- Plaintiffs — ParaFi, Framework Ventures, and 1kx — claim that Curve founder Michael Egorov was involved in deceptive practices.
- In the suit, the VCs say his ‘misappropriation of trade secrets’ resulted in financial damages.
- Egorov’s legal team says the lawsuit’s claims are ‘nothing more than a clever narrative.’
A high-stakes legal dispute is underway in San Francisco, involving three top crypto venture capital firms and the founder of popular decentralised exchange Curve.
The plaintiffs — ParaFi, Framework Ventures, and 1kx — claim that Curve founder Michael Egorov was involved in deceptive practices and misappropriation of trade secrets, resulting in financial damages.
Egorov’s defence team argues that the VCs’ allegations in a San Francisco court are a result of their ongoing litigation in Switzerland lodged in 2020.
“To justify their blatant forum shopping, Plaintiffs concocted a new and compelling story painting Egorov as an evil villain who duped three naïve VC firms into giving up ‘trade secrets’ (such as the names of widely known investors) and $1 million in invested funds (that Swiss Stake promptly offered to return),” Egorov’s lawyers say in the litigation, filed last month, which follows a series of filings in the California Superior Court from October.
“This tale of woe — which, in three years of Swiss litigation, plaintiffs somehow never mentioned — is fiction. It is nothing more than a clever narrative fabricated to save plaintiffs’ floundering Swiss litigation yet undermined by records that plaintiffs themselves cite,” they say.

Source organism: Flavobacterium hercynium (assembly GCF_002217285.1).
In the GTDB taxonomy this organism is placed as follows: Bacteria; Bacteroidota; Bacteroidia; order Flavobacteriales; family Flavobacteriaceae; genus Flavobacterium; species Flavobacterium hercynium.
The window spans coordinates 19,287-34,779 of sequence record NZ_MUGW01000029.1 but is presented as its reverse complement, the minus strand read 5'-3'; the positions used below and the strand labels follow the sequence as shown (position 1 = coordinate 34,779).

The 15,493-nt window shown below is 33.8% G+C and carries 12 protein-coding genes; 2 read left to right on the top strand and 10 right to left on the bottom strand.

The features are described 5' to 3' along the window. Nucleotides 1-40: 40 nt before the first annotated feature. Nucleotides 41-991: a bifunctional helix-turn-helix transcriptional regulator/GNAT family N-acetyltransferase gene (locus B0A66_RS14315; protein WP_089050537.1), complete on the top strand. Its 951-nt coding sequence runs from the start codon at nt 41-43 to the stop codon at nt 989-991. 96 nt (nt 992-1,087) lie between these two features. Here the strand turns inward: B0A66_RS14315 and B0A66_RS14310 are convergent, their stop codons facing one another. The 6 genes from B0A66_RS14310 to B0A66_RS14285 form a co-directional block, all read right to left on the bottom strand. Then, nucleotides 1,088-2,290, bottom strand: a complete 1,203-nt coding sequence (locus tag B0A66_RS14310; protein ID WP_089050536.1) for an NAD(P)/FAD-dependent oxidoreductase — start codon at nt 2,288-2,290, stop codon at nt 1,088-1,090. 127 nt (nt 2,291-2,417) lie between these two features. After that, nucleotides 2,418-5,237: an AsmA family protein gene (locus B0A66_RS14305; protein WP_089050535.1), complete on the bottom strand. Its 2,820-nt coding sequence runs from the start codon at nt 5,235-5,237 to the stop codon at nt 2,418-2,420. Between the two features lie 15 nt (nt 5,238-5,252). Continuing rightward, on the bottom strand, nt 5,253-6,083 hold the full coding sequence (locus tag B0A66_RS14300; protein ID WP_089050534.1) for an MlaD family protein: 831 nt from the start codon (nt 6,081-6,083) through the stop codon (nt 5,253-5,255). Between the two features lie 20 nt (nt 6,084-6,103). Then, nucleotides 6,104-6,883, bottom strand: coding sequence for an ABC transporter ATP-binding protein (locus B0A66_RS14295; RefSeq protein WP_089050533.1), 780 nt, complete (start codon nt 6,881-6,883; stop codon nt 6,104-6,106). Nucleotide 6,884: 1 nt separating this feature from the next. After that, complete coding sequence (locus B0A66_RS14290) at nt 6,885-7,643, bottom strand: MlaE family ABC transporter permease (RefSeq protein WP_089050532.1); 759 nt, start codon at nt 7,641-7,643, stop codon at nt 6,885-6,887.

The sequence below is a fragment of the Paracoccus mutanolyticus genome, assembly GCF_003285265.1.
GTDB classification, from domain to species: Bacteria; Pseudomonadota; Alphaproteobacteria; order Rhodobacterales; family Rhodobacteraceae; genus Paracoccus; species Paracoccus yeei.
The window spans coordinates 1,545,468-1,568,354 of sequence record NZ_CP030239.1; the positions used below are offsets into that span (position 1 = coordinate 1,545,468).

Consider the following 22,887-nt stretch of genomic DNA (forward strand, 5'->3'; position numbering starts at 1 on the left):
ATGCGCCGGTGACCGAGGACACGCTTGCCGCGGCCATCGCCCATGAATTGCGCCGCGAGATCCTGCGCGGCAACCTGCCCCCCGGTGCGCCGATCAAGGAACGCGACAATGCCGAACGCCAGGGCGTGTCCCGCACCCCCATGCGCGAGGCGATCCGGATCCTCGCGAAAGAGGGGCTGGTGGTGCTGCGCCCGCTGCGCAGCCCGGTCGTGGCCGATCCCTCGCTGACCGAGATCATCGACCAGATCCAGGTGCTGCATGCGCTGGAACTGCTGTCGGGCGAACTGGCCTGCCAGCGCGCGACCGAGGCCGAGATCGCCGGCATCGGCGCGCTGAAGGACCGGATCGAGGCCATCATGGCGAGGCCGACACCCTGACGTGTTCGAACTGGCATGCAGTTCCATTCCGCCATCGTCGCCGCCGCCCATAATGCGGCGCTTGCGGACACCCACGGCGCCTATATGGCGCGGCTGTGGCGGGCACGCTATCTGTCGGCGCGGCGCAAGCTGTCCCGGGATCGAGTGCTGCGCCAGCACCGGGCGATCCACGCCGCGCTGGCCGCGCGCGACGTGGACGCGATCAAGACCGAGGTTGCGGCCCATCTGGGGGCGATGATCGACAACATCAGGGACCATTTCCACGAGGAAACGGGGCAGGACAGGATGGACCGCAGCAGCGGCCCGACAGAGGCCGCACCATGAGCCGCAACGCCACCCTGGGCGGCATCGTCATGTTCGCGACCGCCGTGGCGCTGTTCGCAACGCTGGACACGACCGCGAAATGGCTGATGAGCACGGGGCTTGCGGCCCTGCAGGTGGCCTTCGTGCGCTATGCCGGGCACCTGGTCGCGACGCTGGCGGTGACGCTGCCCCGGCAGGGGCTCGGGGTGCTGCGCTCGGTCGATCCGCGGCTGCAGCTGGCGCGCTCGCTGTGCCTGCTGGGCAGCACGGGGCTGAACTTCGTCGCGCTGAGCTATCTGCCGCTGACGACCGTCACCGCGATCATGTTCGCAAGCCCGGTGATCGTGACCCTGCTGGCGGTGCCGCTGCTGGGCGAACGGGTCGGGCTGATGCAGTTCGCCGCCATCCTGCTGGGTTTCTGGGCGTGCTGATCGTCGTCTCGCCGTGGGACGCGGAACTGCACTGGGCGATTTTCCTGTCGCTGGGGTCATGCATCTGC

Egorov, while employed by NuCypher in the US, devised the concept for Curve and developed a small-scale prototype, according to the lawsuit.
To expand Curve, he required VC investment and pitched his idea to the three VCs.
“Plaintiffs, each of whom were users of the Curve platform, decided to invest in Swiss Stake because they saw a unique and potentially profitable opportunity to help develop a highly successful automated market-maker,” the lawsuit filed by the VCs says.
“Egorov needed capital. He needed the legitimacy provided by California-based DeFi venture funds to get his project off the ground,” the VCs claim in the filing.
The VCs allege that Egorov made false statements regarding the manner in which their assets would be deployed at Swiss Stake GmbH, a company that holds the licence of Curve.
Egorov convinced the VCs that their assets would be used to hire developers, lawyers, and other staff, the documents allege. However, the VCs said in their suit that Egorov had no intention of relinquishing control of Curve.
The lawsuit further alleges that Egorov justified “significantly shifting the power [to govern Curve] in his favour” by explaining that he locked up more CRV, Curve’s governance token, than he intended.
Rather than relinquishing power to the Curve DAO, Egorov sold just enough of his CRV tokens to generate profits while maintaining overwhelming control, they claim.
“Egorov has grown rich from his fraud,” the lawsuit states. “Because he deposited plaintiffs’ funds into Curve’s liquidity pools, Egorov has received CRV tokens and fees as an incentive for providing liquidity.”
It also alleges that Egorov has sold millions of dollars’ worth of CRV tokens — tokens that the plaintiff argues belonged to them.
The VCs claim that they have not received the promised equity in Swiss Stake, their nearly $1 million in funding was never returned, and they never received the tens of millions of dollars’ worth of CRV that they claim they were entitled to.
They also allege that they lost business opportunities with Curve’s competitors “while Egorov was stringing them along.”
Michael Egorov said he will comment after discussing with his lawyers. Attorneys for the VCs said they will provide comments later. Santiago Santos, formerly at ParaFi, and Lause Clausen, of 1kx, declined to comment to DL News.
This story is developing.
The two co-founders of DL News, who aren’t mentioned in the lawsuits, were previously core contributors to the Curve protocol.